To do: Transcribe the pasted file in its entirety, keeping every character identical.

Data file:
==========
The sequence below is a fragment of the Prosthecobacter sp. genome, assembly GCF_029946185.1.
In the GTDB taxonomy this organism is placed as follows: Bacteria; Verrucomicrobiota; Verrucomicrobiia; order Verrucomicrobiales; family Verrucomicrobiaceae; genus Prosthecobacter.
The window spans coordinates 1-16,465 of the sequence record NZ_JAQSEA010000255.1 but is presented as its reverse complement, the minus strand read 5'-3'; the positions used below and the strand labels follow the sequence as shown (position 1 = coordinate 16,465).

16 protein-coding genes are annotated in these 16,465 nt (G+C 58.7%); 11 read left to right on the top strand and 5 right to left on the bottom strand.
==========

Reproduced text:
The sequence below is a fragment of the Prosthecobacter sp. genome, assembly GCF_029946185.1.
In the GTDB taxonomy this organism is placed as follows: Bacteria; Verrucomicrobiota; Verrucomicrobiia; order Verrucomicrobiales; family Verrucomicrobiaceae; genus Prosthecobacter.
The window spans coordinates 1-16,465 of the sequence record NZ_JAQSEA010000255.1 but is presented as its reverse complement, the minus strand read 5'-3'; the positions used below and the strand labels follow the sequence as shown (position 1 = coordinate 16,465).

16 protein-coding genes are annotated in these 16,465 nt (G+C 58.7%); 11 read left to right on the top strand and 5 right to left on the bottom strand.